He was similarly consistent with other characters’ weaknesses and flaws. They didn’t overcome every challenge or solve all their problems and inner conflicts overnight, if at all. A character introduced as unperceptive never metamorphosed into a paragon of insight and wisdom. When they did find resolution or gain insight, it wasn’t inexplicable, and it took time and effort. Tensions between classes didn’t disappear just because people from different classes happened to work together once or twice. “Good guys” were sometimes “bad guys” (and vice versa). Unlikeable characters didn’t transform into everyone’s best friend. Trust and forgiveness were not automatically earned through apologies and good deeds.

My excessively long, uneducated opinions aside, I do recommend this book and the rest of the series wholeheartedly.

And how could I forget Simon Vance? As usual, he does not disappoint, There were so many characters in this story, and the voices he used were distinct enough for me to keep track of the characters during the dialogue-heavy bits.

This book and the rest of the Jon Oklar series are fun, and easy-to-read. They’re not perfect, but that’s what makes them special, and why I’ll be reading more books by Mr Narro.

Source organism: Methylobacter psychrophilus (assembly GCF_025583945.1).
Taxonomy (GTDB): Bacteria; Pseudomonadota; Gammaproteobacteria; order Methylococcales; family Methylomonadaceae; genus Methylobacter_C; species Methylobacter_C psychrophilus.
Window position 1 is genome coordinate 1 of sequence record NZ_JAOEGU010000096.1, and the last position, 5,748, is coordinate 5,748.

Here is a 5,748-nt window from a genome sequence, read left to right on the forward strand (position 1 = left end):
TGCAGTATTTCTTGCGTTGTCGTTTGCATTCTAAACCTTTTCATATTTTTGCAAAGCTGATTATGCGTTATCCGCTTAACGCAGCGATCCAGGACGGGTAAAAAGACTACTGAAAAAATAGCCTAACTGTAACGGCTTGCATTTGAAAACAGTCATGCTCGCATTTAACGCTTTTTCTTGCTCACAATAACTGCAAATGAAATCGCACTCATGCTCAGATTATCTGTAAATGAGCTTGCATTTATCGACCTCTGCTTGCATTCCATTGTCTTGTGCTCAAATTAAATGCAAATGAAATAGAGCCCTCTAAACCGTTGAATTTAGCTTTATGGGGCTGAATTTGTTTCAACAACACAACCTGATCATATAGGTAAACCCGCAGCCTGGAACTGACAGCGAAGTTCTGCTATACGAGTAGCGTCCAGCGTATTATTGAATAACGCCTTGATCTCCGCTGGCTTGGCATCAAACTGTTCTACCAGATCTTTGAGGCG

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  • JimJ
  • 02-06-22

Good Story too much profanity

It was a very good story, and series.
There was too much profanity.
The performance was excellent.

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    4 out of 5 stars
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  • john
  • 12-05-22

Almost

It was good,could have been better.Seemed to wander at times.The originality of the stort kept it fresh

  • Overall
    3 out of 5 stars
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    4 out of 5 stars
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    1 out of 5 stars
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  • Anonymous User
  • 30-04-22

disappointed

i liked the story up until this book jon became a mindless slave not standing up for his friends and mentor

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    5 out of 5 stars
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  • Anthony E Perkins
  • 14-04-22

Great finish!

Love the narrator, love the characters, and love the finish! Well written conclusion for the finish. Simon Vance is awesome, as always!!